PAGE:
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Paul George pranked his mom he was traded to Toronto


Paul George wanted to come back to LA for a while now. It wasn't just the fact he wanted to play for the team he rooted for as a kid, the Clippers, or being in one of NBA's most coveted markets. George wanted to make sure his mom can be at every game. 

George was 6 years old, playing ball outside his home when an ambulance arrived. The next thing he saw was his mother with an EMT, walking into the ambulance. His father had to explain to George that his mom had a stroke, and was taken to the hospital. Luckily, Paulette George made a nearly full recovery. She is partially paralyzed on her left side but lives a full life. Still, visiting her son in Indiana or Oklahoma City was difficult.

"Her whole day is rough. For my mom, it's hard for her to move. Gettin' out of bed is tough. She had to wake up early in the morning, catch flights, drive to the airport, it was tough on her. My mom's a trooper though, she did it, she never complained."

Paul George on The Jump

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George said he could see that it was a struggle for his mom, and that was a big part of his desire to come back to LA. Paulette George has her seat in Staples now, and being there for her son is a much easier task than ever before in his career. But, for a moment this summer she thought the complete opposite had happened.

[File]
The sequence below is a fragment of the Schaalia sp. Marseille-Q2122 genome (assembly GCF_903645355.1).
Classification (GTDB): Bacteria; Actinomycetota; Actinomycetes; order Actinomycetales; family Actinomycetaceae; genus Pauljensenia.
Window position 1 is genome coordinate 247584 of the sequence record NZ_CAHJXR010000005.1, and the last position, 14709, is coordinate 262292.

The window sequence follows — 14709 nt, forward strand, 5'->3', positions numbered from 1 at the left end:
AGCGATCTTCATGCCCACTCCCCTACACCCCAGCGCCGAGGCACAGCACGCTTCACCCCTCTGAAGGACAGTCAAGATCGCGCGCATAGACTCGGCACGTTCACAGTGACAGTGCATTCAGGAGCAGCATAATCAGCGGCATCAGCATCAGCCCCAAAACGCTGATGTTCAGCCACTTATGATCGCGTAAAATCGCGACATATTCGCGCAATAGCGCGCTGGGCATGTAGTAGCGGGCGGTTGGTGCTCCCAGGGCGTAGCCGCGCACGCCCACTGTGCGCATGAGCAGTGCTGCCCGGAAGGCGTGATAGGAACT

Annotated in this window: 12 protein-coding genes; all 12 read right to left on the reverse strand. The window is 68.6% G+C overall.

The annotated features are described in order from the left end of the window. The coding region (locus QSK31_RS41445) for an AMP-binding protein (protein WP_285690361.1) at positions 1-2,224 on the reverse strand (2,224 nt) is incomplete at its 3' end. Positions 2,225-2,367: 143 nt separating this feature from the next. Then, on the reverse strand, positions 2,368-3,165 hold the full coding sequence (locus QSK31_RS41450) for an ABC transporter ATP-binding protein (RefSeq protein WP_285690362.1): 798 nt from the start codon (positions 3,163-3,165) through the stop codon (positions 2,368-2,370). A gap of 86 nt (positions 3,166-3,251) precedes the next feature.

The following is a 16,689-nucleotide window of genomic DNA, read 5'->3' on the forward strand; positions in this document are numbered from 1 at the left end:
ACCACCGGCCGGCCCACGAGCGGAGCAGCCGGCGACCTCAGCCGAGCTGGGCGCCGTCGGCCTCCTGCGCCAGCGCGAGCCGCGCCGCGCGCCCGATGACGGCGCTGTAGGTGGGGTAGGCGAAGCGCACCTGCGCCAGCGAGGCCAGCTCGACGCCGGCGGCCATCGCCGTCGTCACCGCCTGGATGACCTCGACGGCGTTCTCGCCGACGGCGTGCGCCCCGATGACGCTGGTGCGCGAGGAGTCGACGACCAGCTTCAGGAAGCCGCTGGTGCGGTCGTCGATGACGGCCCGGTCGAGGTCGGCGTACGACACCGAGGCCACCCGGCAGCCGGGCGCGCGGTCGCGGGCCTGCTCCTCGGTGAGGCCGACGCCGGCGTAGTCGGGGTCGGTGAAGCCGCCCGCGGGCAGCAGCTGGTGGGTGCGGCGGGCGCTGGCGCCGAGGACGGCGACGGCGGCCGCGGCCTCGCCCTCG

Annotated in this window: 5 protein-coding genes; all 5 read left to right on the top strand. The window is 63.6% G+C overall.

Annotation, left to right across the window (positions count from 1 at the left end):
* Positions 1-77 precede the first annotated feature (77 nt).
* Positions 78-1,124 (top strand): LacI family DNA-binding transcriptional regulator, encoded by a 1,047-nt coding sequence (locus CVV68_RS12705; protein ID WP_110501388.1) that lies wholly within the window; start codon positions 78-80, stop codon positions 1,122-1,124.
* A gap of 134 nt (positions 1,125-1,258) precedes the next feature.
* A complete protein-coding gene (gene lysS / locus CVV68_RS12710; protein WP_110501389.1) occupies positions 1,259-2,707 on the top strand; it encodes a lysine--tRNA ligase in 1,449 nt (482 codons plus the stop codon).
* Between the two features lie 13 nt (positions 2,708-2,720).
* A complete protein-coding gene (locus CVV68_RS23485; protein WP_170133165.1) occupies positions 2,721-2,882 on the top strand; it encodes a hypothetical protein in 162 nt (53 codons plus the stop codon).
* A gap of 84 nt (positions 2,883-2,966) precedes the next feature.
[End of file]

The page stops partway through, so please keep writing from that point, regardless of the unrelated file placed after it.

After George's agent called him to let him know he is going to be a Clipper, he suggested something else. Aaron Mintz, George's agent, suggested they tell his mom he's been traded to Toronto. 

He was like 'Let's tell her you got traded to Toronto.' First thing my mom says 'Oh boy, it's cold there.' Everybody on the phone just breaks out laughing. Then I jump on 'Mom, I'm coming home. I'm coming to the Clippers.' She was just happy.

Paul George on The Jump

Paulette George got her Christmas gift early in 2019, and she will have a front-row seat for her son and Kawhi playing LeBron and AD in Staples on Christmas. For the George family, that's as good as it gets. 

P.S. In conjunction with the American Stroke Association, Paul and Paulette worked to raise awareness on how to recognize and react to symptoms of a stroke. The warning signs of a stroke can be recognized using the acronym FAST: Face drooping, Arm weakness, Speech difficulty and Time to call 911. Getting to the hospital on time is the most important element in treating a stroke, so if you notice these symptoms call 911. Better safe than sorry. 

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